by Vickie McDonough
Nollaig Shona Duit!
That’s Irish for “Merry Christmas.” With Christmas quickly closing in on us, I thought I’d talk about my latest Christmas anthology and some of the Irish Christmas traditions I uncovered while researching my novella.
My first three fictions sales were for novellas. The way this works with my publisher is that an author comes up with an idea for an anthology then recruits three other authors to work with them.(One can be unpublished but three of the authors must already be established with my publisher) Once the anthology team is assembled, the group brainstorms ideas and decides in which direction they want to go and then a proposal is put together and submitted to the editor. Each author will write a 20,000 word novella. Sometimes these novella collections are very closely linked by family or town. Those require much more collaboration than ones linked only by theme.
1. One of the characters must marry by Christmas or something bad
2. The stories must be set on the prairie
3. The heroines must not be American, but from another country
and some of her Christmas traditions must be included in the
Here’s a blurb about my novella, An Irish Bride for Christmas:
When Jackson Lancaster’s brother and wife are killed in a stage holdup, he takes his three-year-old niece home. But a meddling busy-body makes the local judge give her custody, “because an unmarried man shouldn’t raise a little girl.” Now
And here are some Irish Christmas traditions. There are many more, but these are the more widely known ones.
The placing of a lighted candle in the window of a house on Christmas Eve had a number of purposes, but primarily it was a symbol of welcome to Mary and Joseph as they traveled looking for shelter. The candle was a way of saying there was room for Jesus' parents in these homes even if there was none in
THE LADEN TABLE:
After the evening meal on Christmas Eve the kitchen table was again set and on it was placed a loaf of bread filled with caraway seeds and raisins, a pitcher of milk, and a large lit candle. The door to the house was left unlatched so that Mary and Joseph, or any wandering travelers, could avail of the welcome.
The placing of a ring of holly on doors originated in
Roast goose, stuffed with potatoes and onions, pig's head garlanded with curly cabbage, a piece of salt beef, and an abundance of potatoes was, and is, the never-changing menu in humble Irish households. In wealthier homes, rice pudding, plentifully sprinkled with currants, or plum pudding, was served. Among the more traditional Irish elements were spiced beef (spiced over several days, cooked, and then pressed) which can be served either hot or cold. The traditional dessert is usually composed of mince pies, Christmas pudding, and brandy or rum sauce.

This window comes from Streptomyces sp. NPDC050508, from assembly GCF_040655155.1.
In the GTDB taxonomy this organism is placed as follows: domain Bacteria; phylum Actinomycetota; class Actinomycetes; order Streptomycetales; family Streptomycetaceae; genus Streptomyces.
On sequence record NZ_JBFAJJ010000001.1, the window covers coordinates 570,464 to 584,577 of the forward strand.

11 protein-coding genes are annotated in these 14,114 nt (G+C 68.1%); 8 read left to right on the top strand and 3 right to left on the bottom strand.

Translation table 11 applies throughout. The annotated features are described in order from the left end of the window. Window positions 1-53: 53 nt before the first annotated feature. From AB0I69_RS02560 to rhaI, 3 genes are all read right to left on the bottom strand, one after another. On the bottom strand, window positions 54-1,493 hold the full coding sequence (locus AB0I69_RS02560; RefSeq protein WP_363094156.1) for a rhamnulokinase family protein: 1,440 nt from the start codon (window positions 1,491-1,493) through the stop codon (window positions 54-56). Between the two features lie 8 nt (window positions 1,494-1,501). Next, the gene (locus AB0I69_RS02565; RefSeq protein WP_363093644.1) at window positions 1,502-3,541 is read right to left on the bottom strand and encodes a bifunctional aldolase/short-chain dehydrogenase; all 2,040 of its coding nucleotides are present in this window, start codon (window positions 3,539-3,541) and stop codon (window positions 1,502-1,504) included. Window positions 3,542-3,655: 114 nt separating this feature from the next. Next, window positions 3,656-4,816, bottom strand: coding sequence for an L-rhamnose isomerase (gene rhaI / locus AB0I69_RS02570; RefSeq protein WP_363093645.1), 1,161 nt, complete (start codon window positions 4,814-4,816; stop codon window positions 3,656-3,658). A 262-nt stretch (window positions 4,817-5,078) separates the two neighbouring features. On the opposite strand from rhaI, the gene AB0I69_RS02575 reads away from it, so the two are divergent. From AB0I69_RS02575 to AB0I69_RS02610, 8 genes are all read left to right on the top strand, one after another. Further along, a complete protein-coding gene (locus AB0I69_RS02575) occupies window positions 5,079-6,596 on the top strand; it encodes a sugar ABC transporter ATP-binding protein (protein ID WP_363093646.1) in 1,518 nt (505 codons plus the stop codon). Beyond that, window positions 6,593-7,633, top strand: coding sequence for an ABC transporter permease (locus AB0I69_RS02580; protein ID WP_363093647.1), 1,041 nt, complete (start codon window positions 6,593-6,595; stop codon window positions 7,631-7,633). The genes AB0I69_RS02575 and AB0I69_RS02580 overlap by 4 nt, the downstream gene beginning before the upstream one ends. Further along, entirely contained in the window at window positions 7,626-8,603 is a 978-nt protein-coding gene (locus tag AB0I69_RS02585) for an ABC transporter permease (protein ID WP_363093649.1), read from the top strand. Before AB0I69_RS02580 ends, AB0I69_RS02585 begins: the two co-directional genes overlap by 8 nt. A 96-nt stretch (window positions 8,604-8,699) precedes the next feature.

Before Christmas it was customary to give small gifts, usually of the cash variety, to deliverymen. Long ago, this was done on St. Stephen's day, also known as Boxing Day (the day after Christmas). Traditionally, pantomime plays are performed on St. Stephen's day, in which women play the men's roles and vice-versa. In
During Penal Times there was once a plot in a village against the local soldiers. They were surrounded and were about to be ambushed when a group of wrens pecked on their drums and awakened the soldiers. The plot failed and the wren became known as 'The Devil's bird.'
On St. Stephens’s Day a procession takes place where pole with a holly bush is carried from house to house and families dress up in old clothes and with blackened faces. This practice of antiquity predates St. Patrick. In ancient times, a wren was beaten out of the bushes and its body hung on a holly bush. The killing of a bird is no longer tolerated but the door to door visits continue. Participants dress up in homemade costumes reminiscent of North American Halloween. The song they yell from house to house is called:
The wren, the wren,
the king of all birds
Most people treat the Wren Boys to porter and pudding. Any young people in the house are cajoled to continue on with the gang until there is a decent assembly of young folk being followed by most of the children in the neighborhood. They will end up in some neighbor’s house, and if someone produces a fiddle, the party begins.
Irish Christmas traditions draw to a close on January 6th. The 12 days of the Irish Christmas season mark the twelve days between the birth of Christ and the arrival of the "Three Wise Men", the Magi. January 6th is the day of the feast of the Epiphany. It is called "Little Christmas" in
Little Christmas is sacred as a celebration of God's manifestation to us in human form...Jesus. Some say that long ago, before Western Civilization adopted the Gregorian calendar, the Epiphany was the traditional day to celebrate the birth of Christ, and that this is the reason the Irish still call this day Little Christmas.
Isn’t it interesting how many of our traditions today date back to some of these? I did a lot of research on Irish Christmas celebrations but was able to use very little of it in my short novella. Of course, I’m saving it, and maybe one of these days, I’ll write a longer book and have the chance to incorporate more of my research.
Here’s a link if you’d like to buy my book: http://www.amazon.com/Bride-Christmas-English-Inspirational-Collection/dp/1602601194/ref=sr_1_2?ie=UTF8&s=books&qid=1226017067&sr=1-2
Or, if you’d like to try to win a copy, here’s my contest question: What are the first names of the three heroines in my Oklahoma Brides book?